Americans are inundated with information about how we have become a physically unfit nation. Even though our life expectancies have not fallen, we are having to spend more and more health care dollars to fight chronic diseases linked to obesity such as diabetes, hypertension and heart disease.
The Center for Disease Control (CDC) in Atlanta has just published information that shows each state’s obesity rate. As a whole, around 35 percent of all adult Americans are considered obese, meaning they have a Body Mass Index (BVI) of greater than 30.
But, how do those numbers shake out by state? The Centers for Disease Control and Prevention (CDC) recently mapped out the percentage of obese Americans by state using 2011 data, finding that greater percentages of obese people tend to reside in the South.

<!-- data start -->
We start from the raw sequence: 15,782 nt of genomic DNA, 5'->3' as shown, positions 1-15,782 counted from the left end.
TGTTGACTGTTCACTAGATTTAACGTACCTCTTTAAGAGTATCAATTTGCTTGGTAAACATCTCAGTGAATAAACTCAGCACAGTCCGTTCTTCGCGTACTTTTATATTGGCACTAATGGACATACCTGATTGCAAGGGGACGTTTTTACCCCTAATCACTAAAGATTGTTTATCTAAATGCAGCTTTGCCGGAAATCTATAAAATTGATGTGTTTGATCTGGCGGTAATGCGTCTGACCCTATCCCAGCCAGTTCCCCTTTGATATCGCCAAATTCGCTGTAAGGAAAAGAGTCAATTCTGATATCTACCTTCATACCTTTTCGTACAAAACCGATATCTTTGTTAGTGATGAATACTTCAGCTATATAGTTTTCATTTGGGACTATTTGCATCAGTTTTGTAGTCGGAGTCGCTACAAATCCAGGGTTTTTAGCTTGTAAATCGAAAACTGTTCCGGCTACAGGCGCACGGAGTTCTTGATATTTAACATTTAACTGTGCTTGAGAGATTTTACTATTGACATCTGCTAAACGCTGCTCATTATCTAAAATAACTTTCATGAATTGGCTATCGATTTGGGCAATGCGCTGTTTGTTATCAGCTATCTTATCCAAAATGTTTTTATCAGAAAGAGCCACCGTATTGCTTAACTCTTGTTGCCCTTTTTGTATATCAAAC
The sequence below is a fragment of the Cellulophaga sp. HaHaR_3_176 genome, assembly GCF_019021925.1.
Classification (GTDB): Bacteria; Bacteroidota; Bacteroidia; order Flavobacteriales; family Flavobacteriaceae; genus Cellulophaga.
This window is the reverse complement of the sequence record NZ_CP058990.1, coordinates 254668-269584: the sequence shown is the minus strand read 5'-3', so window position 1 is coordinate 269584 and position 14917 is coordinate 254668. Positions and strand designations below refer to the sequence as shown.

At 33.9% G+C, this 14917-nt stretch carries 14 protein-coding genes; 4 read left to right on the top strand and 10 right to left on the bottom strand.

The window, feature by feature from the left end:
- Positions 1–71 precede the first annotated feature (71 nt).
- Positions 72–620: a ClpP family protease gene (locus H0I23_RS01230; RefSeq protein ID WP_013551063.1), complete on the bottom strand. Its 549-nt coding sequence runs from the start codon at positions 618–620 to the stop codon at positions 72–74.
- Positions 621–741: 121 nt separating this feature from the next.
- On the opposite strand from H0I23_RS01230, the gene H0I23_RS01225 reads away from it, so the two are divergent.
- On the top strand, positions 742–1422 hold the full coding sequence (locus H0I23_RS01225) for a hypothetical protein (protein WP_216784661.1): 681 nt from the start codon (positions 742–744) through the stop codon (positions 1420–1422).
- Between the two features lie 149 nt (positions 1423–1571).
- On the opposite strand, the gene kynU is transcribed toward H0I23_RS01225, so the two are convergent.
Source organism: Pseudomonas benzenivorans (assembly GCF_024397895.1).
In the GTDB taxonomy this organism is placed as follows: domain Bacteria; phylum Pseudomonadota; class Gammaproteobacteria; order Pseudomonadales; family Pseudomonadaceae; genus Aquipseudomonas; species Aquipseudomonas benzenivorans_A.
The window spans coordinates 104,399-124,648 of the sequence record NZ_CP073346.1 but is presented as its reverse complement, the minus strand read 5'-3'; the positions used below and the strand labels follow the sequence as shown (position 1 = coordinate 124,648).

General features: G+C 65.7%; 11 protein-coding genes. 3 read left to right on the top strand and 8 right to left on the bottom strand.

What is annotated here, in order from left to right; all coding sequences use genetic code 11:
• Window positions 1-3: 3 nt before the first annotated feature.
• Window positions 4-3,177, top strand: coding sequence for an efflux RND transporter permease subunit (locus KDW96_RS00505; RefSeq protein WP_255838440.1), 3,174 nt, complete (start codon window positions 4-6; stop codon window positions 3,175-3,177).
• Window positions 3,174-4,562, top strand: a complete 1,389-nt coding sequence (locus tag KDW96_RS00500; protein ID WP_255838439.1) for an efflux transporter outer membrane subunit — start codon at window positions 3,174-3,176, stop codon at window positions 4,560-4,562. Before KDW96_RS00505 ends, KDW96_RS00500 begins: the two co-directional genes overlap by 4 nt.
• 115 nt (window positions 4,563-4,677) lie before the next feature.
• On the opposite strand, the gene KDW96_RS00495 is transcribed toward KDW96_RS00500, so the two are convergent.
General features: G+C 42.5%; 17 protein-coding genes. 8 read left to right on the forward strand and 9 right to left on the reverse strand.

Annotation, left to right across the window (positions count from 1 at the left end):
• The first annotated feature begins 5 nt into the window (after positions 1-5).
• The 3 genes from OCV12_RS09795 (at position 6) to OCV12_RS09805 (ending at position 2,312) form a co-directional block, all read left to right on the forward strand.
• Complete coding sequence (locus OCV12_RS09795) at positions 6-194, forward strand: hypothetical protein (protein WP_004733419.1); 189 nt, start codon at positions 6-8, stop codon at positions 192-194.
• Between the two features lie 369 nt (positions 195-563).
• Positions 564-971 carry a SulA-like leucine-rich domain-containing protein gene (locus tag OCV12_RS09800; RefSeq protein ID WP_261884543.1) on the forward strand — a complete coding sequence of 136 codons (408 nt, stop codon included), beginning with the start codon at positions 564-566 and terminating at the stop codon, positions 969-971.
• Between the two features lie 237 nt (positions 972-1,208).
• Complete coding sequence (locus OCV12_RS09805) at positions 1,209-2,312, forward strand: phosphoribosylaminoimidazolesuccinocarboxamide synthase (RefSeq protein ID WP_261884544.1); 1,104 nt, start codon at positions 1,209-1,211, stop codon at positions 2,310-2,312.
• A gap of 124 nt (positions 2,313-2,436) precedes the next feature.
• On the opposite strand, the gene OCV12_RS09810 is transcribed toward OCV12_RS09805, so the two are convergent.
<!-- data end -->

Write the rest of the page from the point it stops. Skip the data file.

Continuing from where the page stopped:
Mississippi has the highest rate for all residents at 34.9 percent, while Colorado has the lowest rate at 20.7 percent. Even in Colorado, however, more than one in five residents is considered obese.
The Huffington Post just published information on a state-by-state basis. Readers can compare states by using this obesity map, or scroll through the slides found at http://www.huffingtonpost.com/2012/08/14/obesity-rate-by-state_n_1774356.html.